Tackle five-year land supplies to help solve the housing crisis
If national politicians can agree on one thing it’s that we need to build more homes. If local communities can agree on one thing, it’s where not to build them. At the heart of this great tension sits the planning system.
Later today I will be opening a Westminster Hall debate on an apparently technical part of our planning law, “five-year land supply”. In fact, innocuous as this phrase sounds, whether communities possess a five-year land supply or not is potentially one of the greatest determinants of community content — or otherwise — that you could currently conceive.
At present a district must be able to demonstrate at any given time that it has five year’s worth of approved sites available for development. If not, local policies become far less important and the dominant consideration in planning approvals is national policy. To really cut to the chase, this in turn means that developments which would normally not be permitted by the local council have a much better chance of getting through on appeal.
Such applications are known as “speculative” development, and in my experience and that of colleagues up and down the country, they are applications to build homes that nobody wants — not even those more sympathetic to development — but over which the local community has no control.
When first elected, I heard of other colleagues experiencing applications for homes from semi-notorious housing promoters who would deliberately target local authorities without a five-year land supply, such is their perceived vulnerability. It then shocked me when some months ago the largest district in my constituency, Babergh, announced it had lost its five-year land supply. Soon after one of the more infamous promoters was active with an application that brought the local community on to the streets in protest.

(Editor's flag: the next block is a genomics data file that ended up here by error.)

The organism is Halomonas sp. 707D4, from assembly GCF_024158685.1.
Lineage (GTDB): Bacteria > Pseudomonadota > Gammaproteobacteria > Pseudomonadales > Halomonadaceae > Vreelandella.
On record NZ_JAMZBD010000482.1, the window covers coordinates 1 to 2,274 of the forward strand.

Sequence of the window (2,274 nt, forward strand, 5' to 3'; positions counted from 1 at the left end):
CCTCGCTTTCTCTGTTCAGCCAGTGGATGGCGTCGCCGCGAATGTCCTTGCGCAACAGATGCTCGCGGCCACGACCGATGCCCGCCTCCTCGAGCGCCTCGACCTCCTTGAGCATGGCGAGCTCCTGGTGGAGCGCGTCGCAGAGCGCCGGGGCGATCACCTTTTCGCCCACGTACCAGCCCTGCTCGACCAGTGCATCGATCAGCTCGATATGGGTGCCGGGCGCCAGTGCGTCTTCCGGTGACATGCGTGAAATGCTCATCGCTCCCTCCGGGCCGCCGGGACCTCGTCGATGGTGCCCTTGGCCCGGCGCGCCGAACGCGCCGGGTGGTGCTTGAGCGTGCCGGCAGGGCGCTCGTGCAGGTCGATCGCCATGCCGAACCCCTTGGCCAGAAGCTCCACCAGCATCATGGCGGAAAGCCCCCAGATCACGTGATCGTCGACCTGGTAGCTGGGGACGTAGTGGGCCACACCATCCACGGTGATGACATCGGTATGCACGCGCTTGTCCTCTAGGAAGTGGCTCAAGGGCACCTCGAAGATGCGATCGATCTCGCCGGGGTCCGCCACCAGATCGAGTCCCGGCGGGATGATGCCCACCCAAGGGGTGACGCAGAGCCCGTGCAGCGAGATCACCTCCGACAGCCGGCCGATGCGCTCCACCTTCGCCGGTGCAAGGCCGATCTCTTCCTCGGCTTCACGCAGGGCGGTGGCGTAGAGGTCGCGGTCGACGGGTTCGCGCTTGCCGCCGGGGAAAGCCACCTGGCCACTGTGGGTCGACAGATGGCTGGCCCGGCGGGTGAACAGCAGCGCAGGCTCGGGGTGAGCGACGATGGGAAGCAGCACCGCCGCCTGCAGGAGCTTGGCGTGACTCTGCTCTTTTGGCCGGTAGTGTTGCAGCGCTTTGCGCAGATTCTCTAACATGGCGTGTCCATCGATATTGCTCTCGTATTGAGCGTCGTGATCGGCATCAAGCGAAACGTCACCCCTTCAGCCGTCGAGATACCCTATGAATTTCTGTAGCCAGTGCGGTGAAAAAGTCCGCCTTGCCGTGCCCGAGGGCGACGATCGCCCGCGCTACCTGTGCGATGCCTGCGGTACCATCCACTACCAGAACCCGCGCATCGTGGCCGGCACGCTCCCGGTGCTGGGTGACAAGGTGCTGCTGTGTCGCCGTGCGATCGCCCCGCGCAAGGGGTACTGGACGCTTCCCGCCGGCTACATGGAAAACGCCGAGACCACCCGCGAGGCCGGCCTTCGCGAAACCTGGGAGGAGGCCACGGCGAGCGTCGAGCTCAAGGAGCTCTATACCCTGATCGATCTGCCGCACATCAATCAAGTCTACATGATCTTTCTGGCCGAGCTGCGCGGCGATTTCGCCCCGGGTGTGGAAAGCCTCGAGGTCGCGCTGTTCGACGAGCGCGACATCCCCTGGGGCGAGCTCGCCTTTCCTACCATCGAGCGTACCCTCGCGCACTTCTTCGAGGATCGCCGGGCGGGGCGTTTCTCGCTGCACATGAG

To this, readers might say: but we need more homes. Surely we need tough rules to compel “nimby” councils to develop? In fact, the five-year land supply system achieves the opposite in practice. In Babergh, currently without a five-year land supply, nearly two thirds of all necessary plans for the next two decades have already received permissions. The issue is that developers are not building out those permissions.
I’ve heard this from many other MPs. Typically, their district is way ahead of target on permissions, but there is no five-year land supply because build-out rates are so low – and the community is inundated with hugely unpopular speculative applications. To be fair, the Government fully understands the build-out issue and has tasked Oliver Letwin with a review to find ways to ensure permissions become homes.
Which leaves with me one central ask: until those new powers are in place, councils should not be measured on build-out rates over which they have no control, but purely on the number of permissions granted. The result of this would be to avoid opportunities for speculative development and, instead, require developers to complete the sites they have already been given permission for.
Written for the Red Box, Published on The Times website 4th July 2018.